A pragmatic approach to overcoming DevOps roadblocks

Improve go-to-market speed and product release frequency by adopting proven best practices from leading companies.

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Making the case for DevOps in your organization

Time is money. This little axiom may seem trite, but it has never been more relevant than in the digital age. Customers expect a steady stream of improvements to whatever digital products they use. How quickly leaders can deliver improvements has a big impact on customer acquisition and retention.

Take automakers for instance. A recent McKinsey study on consumer preferences showed that, year over year, there was an 85% increase in the number of automobile consumers who were willing to switch brands provided their digital needs (automation and connectivity) were met. When the pace of digital advancement becomes as important to auto manufacturers as it is to Google and Netflix, every business should be looking at their digital portfolio and how they can transform it faster.

So how do you explain the purpose of DevOps in all this? First and foremost, you can point out that DevOps will:

  • dramatically shorten the time it takes to build a delightful digital experience.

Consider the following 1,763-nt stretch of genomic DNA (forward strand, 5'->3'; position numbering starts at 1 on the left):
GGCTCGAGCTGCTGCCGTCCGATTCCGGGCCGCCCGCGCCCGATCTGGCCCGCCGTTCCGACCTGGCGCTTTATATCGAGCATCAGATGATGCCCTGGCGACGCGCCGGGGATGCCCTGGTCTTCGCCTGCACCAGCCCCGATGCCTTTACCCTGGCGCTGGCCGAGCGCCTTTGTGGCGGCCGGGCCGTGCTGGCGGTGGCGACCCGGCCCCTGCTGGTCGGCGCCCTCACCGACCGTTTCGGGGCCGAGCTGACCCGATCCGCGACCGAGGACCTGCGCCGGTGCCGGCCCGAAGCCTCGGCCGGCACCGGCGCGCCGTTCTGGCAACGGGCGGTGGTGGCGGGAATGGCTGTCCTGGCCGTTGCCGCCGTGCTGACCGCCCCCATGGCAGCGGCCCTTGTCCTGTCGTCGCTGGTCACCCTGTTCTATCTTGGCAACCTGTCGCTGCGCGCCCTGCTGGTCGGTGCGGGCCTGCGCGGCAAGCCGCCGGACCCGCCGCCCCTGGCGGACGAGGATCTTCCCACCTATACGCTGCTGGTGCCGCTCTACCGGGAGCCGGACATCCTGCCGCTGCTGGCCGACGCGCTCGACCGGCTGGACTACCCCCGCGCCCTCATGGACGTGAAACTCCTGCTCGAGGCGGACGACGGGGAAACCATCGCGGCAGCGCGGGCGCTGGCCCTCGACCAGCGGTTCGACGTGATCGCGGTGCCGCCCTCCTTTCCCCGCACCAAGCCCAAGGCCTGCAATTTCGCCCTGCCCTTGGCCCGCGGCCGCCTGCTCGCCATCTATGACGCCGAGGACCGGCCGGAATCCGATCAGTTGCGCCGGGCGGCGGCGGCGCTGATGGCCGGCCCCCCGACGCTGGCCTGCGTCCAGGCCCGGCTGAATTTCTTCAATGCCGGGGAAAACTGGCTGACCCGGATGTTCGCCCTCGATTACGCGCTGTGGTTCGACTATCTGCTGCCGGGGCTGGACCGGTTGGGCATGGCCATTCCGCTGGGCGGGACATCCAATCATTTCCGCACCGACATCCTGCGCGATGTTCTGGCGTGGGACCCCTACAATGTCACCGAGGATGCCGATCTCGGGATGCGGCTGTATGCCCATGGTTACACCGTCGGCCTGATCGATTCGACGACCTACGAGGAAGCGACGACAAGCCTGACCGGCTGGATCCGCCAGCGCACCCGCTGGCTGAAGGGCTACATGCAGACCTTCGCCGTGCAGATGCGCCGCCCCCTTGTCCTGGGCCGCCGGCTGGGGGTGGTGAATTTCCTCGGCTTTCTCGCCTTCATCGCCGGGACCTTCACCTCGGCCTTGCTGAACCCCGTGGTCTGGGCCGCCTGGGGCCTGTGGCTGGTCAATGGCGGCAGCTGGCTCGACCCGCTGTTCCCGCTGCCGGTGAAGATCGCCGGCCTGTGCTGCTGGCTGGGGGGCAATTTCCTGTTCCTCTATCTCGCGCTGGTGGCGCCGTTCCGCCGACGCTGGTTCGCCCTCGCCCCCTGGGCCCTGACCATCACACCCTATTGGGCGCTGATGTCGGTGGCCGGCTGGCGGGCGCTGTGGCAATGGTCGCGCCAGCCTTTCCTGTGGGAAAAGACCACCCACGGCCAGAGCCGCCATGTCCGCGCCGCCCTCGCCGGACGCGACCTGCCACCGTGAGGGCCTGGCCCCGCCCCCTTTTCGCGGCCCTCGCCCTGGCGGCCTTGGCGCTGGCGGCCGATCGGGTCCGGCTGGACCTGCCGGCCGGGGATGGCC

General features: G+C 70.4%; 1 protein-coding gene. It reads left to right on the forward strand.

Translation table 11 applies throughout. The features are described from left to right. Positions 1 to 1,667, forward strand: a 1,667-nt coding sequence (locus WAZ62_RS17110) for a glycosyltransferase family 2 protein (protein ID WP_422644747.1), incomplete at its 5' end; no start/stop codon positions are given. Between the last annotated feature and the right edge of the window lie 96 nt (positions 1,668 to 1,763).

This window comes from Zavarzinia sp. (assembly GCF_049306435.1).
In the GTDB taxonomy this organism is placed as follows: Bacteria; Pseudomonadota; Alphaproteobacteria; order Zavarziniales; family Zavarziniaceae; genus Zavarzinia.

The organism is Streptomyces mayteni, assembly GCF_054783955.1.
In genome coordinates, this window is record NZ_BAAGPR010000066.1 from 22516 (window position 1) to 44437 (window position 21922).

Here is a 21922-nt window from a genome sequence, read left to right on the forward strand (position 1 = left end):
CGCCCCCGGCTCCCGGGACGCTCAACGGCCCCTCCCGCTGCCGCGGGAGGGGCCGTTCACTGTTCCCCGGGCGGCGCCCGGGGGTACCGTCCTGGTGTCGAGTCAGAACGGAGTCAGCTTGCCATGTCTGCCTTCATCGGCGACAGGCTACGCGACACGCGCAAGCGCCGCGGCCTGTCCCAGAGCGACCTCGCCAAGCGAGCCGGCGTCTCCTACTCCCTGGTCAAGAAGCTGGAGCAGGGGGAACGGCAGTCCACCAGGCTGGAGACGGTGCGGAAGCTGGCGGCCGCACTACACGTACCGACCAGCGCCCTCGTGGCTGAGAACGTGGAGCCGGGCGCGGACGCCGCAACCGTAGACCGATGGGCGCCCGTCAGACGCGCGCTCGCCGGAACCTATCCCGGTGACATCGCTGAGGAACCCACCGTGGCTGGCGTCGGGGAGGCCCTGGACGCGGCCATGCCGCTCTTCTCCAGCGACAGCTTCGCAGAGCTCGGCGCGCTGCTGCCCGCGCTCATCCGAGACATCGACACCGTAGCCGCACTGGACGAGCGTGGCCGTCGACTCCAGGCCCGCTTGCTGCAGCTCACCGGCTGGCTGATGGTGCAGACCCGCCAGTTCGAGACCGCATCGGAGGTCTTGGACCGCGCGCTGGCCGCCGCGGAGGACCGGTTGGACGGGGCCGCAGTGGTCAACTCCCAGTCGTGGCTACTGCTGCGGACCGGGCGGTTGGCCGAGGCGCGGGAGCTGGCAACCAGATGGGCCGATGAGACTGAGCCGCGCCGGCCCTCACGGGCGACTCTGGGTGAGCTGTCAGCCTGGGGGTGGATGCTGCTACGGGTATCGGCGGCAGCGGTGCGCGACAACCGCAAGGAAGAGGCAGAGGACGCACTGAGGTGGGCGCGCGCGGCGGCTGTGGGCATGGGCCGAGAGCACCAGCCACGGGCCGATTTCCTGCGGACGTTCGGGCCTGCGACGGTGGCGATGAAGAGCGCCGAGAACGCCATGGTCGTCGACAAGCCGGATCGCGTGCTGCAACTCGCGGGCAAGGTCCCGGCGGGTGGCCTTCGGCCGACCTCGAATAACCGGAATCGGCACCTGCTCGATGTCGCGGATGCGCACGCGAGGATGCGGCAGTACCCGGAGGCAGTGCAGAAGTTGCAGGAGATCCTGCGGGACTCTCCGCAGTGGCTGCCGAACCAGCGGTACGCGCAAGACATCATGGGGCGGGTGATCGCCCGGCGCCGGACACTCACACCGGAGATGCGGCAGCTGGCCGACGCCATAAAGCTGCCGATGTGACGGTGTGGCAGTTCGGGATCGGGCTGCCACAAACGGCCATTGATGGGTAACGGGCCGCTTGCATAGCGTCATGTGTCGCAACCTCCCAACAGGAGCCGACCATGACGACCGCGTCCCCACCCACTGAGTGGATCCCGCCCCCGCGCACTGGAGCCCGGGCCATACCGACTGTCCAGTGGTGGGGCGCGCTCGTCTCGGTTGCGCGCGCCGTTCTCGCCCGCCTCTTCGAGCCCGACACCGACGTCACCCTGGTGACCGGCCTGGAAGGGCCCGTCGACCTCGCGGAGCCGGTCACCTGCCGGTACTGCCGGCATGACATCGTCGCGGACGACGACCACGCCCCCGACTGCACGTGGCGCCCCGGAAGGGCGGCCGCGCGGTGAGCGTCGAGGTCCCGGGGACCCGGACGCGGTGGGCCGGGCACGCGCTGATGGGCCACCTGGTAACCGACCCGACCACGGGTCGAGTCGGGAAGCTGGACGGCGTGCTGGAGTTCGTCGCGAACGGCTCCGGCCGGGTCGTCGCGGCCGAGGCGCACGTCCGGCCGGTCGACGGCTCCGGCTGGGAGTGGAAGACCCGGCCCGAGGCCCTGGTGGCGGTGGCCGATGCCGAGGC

• keep code up to date and keep experience relevant to end users.

  • drive customer acquisition and retention.

In fact, IT teams who have successfully adopted DevOps principles routinely outperform those that haven’t—as published in the 2017 State of DevOps report by Puppet.

A similar 2018 report published by Interop ITX and InformationWeek provides further insight. Of 128 IT professionals surveyed, 69% said implementing DevOps within their organizations increased the deployment frequency of software and services. Within the same sample group, 59% credited DevOps with improving the quality and performance of their applications. Speed and quality weren’t the only benefits cited. One in three respondents also reported lower development, testing, and operating costs.

State of DevOps report by Puppet

Deployment frequency: For the primary application or service you work on, how often does your organization deploy code?On demand (multiple deploys per day)Between once per week and once per monthBetween once per week and once per month*
Lead time for changes: For the primary application or service you work on, what is your lead time for changes (e.g. how long does it take to go from code commit to code successfully running in production)?Less than one hourBetween one week and one monthBetween one week and one month*
Mean time to recover (MTTR): For the primary application or service you work on, how long does it generally take to restore service when a service incident occurs (e.g. unplanned outage, service impairment)?Less than one hourLess than one dayBetween one day and one week
Change failure rate: For the primary application or service you work on, what percentage of changes results either in degraded service or subsequently requires remediation (e.g. leads to service impairment, service outage, requires a hotfix, rollback, fix forward, patch)?0 - 15%0 - 15%31 - 45%

*Note: Lowe performers were lower on average (at a statistically significant level), but had the same median as the performers.

Source: Puppet State of DevOps white paper published in 2017

ROI of DevOps